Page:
Pros

·        Excellent for beginners

·        Quick response

·        Clean, clear tone

·        Good projection

·        Inexpensive

 Cons

·        Limited warmth

·        Limited depth of sound

8.     Spirocore

 
Spirocore Cello Set.jpg
 

            Thomastik-Infeld’s Spirocore line is easily one of the most popular options for cello G and C strings. The spiral steel rope core provides excellent response and projection without sacrificing depth of sound or range of tone colors. Spirocores are well-known for their power and bite. While they are matched with several other sets, the most common combination is Larsen A and D strings with Spirocore tungsten- or silver-wound G and C strings.

Pros

·        Powerful lower end

·        Characteristic sound with noticeable edge

·        Excellent response

·        Long-lasting

·        Lower strings blend well with other sets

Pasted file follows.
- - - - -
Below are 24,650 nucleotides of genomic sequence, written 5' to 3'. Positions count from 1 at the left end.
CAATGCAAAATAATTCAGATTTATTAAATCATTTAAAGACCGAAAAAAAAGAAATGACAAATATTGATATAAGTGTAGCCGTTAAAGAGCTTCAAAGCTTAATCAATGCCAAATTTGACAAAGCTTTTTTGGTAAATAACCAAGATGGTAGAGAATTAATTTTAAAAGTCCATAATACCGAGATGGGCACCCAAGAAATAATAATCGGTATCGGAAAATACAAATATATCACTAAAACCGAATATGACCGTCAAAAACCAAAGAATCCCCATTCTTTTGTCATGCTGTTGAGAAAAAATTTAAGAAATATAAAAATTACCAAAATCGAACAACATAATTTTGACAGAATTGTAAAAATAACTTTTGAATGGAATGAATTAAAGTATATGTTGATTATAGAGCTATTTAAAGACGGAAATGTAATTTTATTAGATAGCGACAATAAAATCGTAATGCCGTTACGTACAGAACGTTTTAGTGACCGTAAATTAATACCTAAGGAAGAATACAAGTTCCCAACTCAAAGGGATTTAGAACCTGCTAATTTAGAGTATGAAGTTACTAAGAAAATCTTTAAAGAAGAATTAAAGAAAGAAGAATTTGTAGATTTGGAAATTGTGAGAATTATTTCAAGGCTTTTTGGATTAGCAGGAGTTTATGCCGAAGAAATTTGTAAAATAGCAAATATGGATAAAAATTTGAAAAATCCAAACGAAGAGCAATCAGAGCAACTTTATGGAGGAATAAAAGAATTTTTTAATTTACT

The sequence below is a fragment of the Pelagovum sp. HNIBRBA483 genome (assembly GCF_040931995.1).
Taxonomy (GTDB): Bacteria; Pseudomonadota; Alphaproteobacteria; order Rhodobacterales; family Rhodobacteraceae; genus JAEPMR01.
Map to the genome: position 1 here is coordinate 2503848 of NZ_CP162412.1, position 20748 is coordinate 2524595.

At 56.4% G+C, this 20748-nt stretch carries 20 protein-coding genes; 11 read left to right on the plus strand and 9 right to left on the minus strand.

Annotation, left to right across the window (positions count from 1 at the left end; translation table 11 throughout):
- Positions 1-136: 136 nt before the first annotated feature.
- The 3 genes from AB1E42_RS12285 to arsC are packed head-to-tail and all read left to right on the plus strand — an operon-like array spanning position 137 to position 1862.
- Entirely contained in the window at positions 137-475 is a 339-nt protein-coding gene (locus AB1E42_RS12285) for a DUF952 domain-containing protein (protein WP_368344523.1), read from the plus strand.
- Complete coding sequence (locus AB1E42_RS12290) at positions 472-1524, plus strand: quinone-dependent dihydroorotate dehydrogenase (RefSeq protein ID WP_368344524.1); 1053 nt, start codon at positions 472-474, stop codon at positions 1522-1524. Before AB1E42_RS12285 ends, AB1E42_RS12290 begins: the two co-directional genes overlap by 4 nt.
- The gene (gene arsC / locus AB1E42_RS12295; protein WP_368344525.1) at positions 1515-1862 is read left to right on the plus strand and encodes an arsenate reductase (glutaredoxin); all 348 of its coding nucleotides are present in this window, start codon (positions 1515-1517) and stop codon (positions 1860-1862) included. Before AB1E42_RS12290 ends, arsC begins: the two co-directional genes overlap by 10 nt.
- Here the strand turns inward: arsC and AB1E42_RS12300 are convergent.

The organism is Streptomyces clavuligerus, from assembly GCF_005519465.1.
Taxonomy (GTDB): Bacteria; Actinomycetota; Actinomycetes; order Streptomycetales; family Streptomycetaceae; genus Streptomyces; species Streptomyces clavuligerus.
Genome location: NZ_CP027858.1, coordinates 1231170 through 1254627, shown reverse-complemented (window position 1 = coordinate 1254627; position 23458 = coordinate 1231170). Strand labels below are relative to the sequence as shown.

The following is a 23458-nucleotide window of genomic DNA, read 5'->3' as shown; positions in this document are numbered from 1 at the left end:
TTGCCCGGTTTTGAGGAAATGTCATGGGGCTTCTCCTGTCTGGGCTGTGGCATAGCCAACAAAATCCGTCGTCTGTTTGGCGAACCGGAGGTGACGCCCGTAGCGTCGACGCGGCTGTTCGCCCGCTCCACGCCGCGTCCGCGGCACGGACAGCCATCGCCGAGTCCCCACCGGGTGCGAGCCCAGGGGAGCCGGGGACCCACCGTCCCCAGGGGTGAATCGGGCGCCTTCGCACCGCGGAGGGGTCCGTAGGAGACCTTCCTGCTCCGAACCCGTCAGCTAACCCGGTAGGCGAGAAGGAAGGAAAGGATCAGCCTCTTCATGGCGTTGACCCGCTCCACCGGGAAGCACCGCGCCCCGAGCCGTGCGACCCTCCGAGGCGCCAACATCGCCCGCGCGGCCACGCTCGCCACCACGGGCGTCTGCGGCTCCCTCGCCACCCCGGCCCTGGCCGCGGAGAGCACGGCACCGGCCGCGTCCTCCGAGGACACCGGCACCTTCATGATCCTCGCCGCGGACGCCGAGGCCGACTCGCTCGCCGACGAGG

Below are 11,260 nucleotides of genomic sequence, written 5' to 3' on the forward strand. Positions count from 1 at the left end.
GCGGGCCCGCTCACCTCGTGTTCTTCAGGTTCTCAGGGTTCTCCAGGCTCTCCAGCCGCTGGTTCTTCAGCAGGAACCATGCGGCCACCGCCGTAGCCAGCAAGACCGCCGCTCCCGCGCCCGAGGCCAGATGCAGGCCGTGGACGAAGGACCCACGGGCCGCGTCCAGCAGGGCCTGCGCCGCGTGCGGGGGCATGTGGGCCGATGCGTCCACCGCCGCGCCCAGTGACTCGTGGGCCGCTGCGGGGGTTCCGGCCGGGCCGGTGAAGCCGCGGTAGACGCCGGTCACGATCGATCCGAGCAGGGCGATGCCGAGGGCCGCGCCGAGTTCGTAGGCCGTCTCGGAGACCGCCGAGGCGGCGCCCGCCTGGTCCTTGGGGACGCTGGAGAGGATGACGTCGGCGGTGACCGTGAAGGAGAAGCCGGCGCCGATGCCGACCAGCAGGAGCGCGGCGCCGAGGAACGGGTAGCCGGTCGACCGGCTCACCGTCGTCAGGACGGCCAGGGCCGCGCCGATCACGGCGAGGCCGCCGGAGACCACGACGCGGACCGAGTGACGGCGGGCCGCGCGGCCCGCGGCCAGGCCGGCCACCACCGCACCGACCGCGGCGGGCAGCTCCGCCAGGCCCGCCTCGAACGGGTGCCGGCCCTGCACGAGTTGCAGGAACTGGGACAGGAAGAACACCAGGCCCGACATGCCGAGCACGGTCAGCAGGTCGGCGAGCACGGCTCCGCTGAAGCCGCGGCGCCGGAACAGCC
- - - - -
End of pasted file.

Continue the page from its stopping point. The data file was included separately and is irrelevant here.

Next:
Cons

·        Take longer to settle than other sets

·        May sound harsh on some instruments

·        Fairly expensive to premium price

 

9.     Versum


 
Versum Cello Set.jpg
 

            While the Thomastik-Infeld’s Spirocore line is known for its grit and assertiveness, their new Versum line emphasizes warmth and sweetness. The original set is perfectly balanced for orchestral and chamber playing, and the Solo set provides extra power and focus for soloists. The spiral steel rope core of the lower strings can boost the lower registers of the instrument without sounding harsh. Versums are an excellent option for warming up a bright instrument or adding sweetness and elegance to a dark instrument.

Pros

·        Balanced across set

·        Deep, mature sound

·        Rich and resonant

·        Even and smooth

 Cons

·        Slower response than other sets

·        Take longer to settle than other sets

·        Premium price

 

 

That’s all for now! Thanks for reading. Be on the lookout in the next few days for the results of our ongoing string survey where we asked fellow readers and professional players which string sets they prefer. In the meantime, feel free to ask us any string questions you might still have. Happy playing!